As Charles walks back to Lyme, he feels that he’s been very foolish, but he’s escaped the consequences, which makes him feel exhilarated. He’s confident that his motives have been good, and he’s managed to help Sarah. Now, of course, he must remove himself from her situation. If he hadn’t been sure of his own intelligence and free will, he never would have risked acting as he did. His free will will allow him to suppress his attraction to Sarah and deny her any more private meetings. Aunt Tranter will handle everything, and Charles won’t tell Ernestina what happened. He decides that Sarah’s unpredictability made her attractive. He doesn’t realize that she has passion and imagination, because the Victorian age doesn’t allow them. Charles’s greatest weakness is not to recognize these qualities.
Charles refuses to acknowledge that his actions in regard to Sarah have been at all due to his attraction to her; he instead takes the view that he has been in rational control of his actions at all times. At this point, he equates free will to having the self control that allows him to obey society’s demands, but his understanding of free will will shift as he begins to rebel against society. If Charles could understand that Sarah has passion and imagination, he might understand her motives better—she wants to seduce him, and she can tell lies to do so. Sarah is once again positioned as an anomaly in her time period.
When Charles arrives at his rooms, he has a telegram from his uncle, Sir Robert, summoning him to his estate, Winsyatt. Charles is thrilled not to have to lie to Ernestina about his whereabouts. He’ll have to leave immediately and take a train from Exeter the next morning. He orders a carriage and walks to Aunt Tranter’s house. Ernestina is irritated that he’s being called away so abruptly.
Charles is essentially feeling glad that he gets to escape from his fiancée, further demonstrating the weakness of their relationship. He thinks that his departure will distract Ernestina from any topics that could somehow lead to his meetings with Sarah.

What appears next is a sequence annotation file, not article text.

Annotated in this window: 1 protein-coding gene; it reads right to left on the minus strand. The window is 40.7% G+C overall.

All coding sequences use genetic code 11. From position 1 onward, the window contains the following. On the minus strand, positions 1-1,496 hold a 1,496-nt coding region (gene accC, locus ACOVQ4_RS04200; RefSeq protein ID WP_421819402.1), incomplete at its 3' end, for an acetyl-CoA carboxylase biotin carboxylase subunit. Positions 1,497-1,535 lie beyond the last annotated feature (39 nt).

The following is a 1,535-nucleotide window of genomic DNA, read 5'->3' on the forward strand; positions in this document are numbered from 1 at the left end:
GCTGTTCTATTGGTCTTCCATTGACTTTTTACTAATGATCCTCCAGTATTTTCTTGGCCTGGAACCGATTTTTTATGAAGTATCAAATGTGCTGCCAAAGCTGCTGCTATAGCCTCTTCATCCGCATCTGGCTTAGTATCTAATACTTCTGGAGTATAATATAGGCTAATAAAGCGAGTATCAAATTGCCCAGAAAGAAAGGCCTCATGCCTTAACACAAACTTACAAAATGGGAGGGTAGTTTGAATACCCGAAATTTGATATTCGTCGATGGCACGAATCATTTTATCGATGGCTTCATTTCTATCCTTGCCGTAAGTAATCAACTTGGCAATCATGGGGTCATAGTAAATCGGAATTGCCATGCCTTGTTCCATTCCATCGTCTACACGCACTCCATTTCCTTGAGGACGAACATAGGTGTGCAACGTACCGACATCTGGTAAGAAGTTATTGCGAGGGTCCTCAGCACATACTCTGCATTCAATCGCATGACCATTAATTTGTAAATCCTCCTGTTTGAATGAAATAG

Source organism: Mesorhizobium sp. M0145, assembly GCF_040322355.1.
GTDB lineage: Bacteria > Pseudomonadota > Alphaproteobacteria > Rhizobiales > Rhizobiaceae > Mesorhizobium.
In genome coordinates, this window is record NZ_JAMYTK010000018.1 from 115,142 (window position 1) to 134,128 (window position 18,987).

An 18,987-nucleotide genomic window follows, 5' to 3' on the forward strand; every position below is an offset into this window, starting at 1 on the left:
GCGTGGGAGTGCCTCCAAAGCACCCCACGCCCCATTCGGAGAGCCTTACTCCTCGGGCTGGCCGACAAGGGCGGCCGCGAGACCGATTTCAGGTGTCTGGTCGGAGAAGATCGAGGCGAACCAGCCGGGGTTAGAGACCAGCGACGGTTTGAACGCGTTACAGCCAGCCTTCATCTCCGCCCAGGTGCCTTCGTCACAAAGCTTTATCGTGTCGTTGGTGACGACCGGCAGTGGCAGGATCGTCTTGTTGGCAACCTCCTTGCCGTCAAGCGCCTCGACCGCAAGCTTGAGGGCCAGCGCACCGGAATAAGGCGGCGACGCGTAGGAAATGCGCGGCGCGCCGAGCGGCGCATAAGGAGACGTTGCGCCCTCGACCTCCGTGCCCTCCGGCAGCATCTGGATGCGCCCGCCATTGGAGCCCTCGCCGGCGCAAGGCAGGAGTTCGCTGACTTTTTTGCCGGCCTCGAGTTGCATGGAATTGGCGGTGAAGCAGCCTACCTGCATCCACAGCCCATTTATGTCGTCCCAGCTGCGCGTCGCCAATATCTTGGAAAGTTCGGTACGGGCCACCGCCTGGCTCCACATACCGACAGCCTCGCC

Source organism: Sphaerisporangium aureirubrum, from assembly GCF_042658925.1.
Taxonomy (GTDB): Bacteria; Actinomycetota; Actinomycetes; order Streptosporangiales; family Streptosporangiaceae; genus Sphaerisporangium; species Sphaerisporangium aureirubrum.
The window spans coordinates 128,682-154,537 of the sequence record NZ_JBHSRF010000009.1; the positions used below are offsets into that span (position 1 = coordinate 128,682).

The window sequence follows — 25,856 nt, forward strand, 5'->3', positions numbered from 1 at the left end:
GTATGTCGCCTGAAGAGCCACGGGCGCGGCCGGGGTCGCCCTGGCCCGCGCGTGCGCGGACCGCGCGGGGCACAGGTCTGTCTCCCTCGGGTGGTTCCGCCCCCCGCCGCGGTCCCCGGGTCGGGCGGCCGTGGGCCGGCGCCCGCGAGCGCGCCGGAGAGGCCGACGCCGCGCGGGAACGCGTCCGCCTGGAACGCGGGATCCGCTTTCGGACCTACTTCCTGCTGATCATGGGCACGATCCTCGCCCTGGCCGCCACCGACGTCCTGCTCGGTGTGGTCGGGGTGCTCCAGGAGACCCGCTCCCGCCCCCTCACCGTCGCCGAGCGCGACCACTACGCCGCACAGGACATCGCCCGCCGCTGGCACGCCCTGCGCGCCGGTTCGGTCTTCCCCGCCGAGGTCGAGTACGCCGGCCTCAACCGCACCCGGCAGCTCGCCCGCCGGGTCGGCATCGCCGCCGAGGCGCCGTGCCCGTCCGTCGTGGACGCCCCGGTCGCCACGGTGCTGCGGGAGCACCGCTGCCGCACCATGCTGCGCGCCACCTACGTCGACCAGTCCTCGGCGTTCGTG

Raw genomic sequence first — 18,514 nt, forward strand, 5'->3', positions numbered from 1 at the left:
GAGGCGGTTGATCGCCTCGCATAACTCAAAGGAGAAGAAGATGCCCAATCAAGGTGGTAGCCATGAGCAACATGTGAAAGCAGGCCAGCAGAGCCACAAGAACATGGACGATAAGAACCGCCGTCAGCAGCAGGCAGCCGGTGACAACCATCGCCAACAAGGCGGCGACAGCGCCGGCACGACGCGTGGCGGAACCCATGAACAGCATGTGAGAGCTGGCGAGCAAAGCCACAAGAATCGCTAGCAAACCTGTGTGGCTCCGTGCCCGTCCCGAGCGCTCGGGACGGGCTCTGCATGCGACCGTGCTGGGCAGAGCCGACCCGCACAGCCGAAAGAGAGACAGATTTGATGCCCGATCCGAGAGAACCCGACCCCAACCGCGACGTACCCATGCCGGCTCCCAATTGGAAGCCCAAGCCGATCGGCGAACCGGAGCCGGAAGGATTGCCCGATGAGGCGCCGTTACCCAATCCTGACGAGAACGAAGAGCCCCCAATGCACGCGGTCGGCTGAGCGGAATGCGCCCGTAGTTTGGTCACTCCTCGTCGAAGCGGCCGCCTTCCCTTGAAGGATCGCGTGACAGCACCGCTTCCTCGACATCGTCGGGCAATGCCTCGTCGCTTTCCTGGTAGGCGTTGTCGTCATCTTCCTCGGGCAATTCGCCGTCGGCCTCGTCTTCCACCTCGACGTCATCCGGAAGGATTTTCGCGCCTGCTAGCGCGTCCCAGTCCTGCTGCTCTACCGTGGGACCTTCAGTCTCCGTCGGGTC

Ernestina has visited Winsyatt and didn’t much like Sir Robert, because she was being inspected, Sir Robert has bad manners, the house is old-fashioned, she was jealous of Charles’s relationship with his uncle, and she was scared. She felt looked down on by the neighboring ladies who came to meet her. She imagined all the ways that she would change the decorations when Winsyatt belonged to her and Charles. She hid the extent of her dislike for the house and the uncle. As a child of wealthy parents, her only talent is spending money.
Ernestina seems to have particularly felt her class difference from Charles at Winsyatt; she felt that Charles’s aristocratic uncle and his friends saw her as lesser for being “new money.” Perhaps it was part of her defense mechanism to dislike Sir Robert and his house, as it allowed her to preserve her sense of superiority in the face of those who felt superior to her.
Charles assures Ernestina that he’ll be back soon. Sir Robert has hinted that they might move into Winsyatt after their marriage and live in the east wing. Charles knows that Ernestina wouldn’t like this very much. But Sir Robert has also hinted that he might find a smaller home for his old age. Charles guesses that his uncle is either going to offer him a manor house in the village, or Winsyatt itself. He’ll be happy with either, as long as he doesn’t have to live with Sir Robert.
At this point in the book, Charles still has every confidence in himself, not only in his dealings with Sarah, but also in his future and his class status. He’ll inherit his uncle’s estate and continue in the aristocratic tradition of his family while advancing Ernestina’s place in the world.
Charles tells Ernestina his suspicions and asks how he should respond. He’ll take whichever house Ernestina wants, or neither, if she doesn’t want them. Ernestina imagines herself a lady in Winsyatt. She questions Charles about the manor house and implies that it’s probably old and cramped. Charles confirms that she wants Winsyatt, and agrees that she can redo it however she wants. When he leaves, Ernestina pulls out her catalogs.
Charles and Ernestina are so privileged that they think nothing of the gift of a house—they can take it or leave it without feeling they’ve gained or lost anything major. This is an exaggerated case of counting chickens before they hatch. Charles is overconfident in his place in the world and Ernestina is already living in her imagined future.